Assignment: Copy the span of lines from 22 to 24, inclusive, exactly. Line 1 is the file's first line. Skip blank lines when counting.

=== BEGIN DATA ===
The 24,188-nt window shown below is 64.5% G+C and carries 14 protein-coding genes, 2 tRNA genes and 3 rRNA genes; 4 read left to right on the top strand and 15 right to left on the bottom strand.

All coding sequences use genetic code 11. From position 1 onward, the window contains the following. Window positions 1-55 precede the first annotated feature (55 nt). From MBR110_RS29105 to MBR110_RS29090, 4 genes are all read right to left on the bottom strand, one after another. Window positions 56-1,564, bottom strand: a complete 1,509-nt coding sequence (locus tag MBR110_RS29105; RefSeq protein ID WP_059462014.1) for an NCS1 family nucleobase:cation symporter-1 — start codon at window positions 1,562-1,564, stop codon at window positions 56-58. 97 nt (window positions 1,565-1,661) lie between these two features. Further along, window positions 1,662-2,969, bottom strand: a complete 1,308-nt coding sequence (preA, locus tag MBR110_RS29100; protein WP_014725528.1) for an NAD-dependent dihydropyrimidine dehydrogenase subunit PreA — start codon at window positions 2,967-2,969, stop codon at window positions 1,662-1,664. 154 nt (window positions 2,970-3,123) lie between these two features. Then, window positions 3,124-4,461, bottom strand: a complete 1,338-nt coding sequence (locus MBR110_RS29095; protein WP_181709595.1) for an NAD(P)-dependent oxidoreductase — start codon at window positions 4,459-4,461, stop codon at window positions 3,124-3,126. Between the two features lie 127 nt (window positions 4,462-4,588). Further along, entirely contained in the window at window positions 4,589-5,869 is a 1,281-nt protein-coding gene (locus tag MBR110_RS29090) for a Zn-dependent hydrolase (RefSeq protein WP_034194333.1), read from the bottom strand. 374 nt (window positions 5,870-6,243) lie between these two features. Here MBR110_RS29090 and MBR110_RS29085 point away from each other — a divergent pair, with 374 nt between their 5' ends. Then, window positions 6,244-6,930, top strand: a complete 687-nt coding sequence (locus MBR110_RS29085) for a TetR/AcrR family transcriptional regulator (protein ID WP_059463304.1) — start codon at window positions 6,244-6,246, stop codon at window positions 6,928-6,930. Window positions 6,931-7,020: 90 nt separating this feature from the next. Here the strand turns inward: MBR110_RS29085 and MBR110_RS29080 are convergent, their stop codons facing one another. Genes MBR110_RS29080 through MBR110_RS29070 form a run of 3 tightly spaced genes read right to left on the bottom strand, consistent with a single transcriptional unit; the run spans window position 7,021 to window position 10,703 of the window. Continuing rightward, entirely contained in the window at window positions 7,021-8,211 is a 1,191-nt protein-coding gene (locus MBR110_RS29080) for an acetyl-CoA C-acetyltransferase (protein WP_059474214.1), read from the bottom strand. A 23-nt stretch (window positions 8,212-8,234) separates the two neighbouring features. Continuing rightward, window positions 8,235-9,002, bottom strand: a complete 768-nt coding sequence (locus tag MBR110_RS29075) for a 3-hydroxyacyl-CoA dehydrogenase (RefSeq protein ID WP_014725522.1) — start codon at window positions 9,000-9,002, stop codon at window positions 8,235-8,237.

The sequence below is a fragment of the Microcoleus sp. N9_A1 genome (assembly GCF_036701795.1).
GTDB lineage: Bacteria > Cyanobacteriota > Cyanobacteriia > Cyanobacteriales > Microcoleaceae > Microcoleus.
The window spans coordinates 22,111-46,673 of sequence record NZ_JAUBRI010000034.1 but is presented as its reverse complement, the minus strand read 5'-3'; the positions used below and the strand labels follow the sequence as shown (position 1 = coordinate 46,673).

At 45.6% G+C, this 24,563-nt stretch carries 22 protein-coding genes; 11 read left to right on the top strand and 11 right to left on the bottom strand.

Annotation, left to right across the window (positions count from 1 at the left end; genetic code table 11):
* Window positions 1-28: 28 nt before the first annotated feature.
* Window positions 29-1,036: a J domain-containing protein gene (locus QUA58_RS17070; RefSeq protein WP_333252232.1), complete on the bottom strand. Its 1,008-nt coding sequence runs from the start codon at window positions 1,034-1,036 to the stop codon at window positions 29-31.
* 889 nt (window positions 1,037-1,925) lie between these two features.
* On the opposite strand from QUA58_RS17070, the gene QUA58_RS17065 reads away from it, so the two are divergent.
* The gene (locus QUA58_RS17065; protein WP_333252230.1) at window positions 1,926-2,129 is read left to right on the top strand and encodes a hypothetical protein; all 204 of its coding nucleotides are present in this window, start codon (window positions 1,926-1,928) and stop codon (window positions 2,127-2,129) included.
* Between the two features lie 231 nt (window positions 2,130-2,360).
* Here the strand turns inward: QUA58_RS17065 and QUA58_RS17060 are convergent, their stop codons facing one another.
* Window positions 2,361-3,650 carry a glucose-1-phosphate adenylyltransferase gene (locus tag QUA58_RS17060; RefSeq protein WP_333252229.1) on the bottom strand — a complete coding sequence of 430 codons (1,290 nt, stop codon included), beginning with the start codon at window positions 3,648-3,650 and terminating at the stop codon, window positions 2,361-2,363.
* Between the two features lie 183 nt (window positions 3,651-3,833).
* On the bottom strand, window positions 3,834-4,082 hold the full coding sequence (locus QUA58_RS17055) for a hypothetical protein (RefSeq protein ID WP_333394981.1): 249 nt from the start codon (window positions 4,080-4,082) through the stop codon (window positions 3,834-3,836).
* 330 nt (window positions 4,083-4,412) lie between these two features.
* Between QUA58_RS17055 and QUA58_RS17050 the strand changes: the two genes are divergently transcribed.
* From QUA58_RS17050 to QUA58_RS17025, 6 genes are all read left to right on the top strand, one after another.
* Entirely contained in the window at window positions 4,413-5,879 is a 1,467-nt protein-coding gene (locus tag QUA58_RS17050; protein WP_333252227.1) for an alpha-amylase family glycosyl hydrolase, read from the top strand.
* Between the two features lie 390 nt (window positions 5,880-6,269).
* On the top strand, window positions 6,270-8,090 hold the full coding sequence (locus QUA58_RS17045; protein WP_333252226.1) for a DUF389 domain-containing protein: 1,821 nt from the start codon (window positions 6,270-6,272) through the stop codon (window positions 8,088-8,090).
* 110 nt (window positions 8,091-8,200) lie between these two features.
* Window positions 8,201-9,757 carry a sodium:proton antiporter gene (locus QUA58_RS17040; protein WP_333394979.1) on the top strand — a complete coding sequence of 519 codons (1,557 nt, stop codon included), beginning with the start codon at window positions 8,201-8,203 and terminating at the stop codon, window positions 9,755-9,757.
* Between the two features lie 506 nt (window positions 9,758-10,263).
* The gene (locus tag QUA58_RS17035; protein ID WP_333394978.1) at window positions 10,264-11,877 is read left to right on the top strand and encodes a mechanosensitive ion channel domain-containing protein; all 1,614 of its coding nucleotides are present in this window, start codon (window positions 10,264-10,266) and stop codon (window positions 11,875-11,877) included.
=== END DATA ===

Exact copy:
* Between the two features lie 390 nt (window positions 5,880-6,269).
* On the top strand, window positions 6,270-8,090 hold the full coding sequence (locus QUA58_RS17045; protein WP_333252226.1) for a DUF389 domain-containing protein: 1,821 nt from the start codon (window positions 6,270-6,272) through the stop codon (window positions 8,088-8,090).
* 110 nt (window positions 8,091-8,200) lie between these two features.